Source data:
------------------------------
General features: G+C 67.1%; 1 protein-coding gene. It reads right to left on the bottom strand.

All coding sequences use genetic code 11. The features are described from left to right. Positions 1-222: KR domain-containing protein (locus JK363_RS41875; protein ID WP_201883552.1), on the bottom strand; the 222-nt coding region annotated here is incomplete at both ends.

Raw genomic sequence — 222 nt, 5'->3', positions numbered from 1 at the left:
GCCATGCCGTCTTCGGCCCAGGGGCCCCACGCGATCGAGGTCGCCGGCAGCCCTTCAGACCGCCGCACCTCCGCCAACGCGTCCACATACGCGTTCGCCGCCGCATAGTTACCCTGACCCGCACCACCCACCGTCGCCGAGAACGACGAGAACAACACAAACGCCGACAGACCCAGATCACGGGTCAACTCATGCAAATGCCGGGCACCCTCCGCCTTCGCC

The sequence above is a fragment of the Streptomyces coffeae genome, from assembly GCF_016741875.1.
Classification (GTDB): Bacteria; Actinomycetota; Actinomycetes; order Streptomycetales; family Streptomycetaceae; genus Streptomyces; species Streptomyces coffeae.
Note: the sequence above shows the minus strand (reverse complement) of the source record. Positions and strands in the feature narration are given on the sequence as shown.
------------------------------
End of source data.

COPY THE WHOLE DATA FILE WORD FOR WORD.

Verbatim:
General features: G+C 67.1%; 1 protein-coding gene. It reads right to left on the bottom strand.

All coding sequences use genetic code 11. The features are described from left to right. Positions 1-222: KR domain-containing protein (locus JK363_RS41875; protein ID WP_201883552.1), on the bottom strand; the 222-nt coding region annotated here is incomplete at both ends.

Raw genomic sequence — 222 nt, 5'->3', positions numbered from 1 at the left:
GCCATGCCGTCTTCGGCCCAGGGGCCCCACGCGATCGAGGTCGCCGGCAGCCCTTCAGACCGCCGCACCTCCGCCAACGCGTCCACATACGCGTTCGCCGCCGCATAGTTACCCTGACCCGCACCACCCACCGTCGCCGAGAACGACGAGAACAACACAAACGCCGACAGACCCAGATCACGGGTCAACTCATGCAAATGCCGGGCACCCTCCGCCTTCGCC

The sequence above is a fragment of the Streptomyces coffeae genome, from assembly GCF_016741875.1.
Classification (GTDB): Bacteria; Actinomycetota; Actinomycetes; order Streptomycetales; family Streptomycetaceae; genus Streptomyces; species Streptomyces coffeae.
Note: the sequence above shows the minus strand (reverse complement) of the source record. Positions and strands in the feature narration are given on the sequence as shown.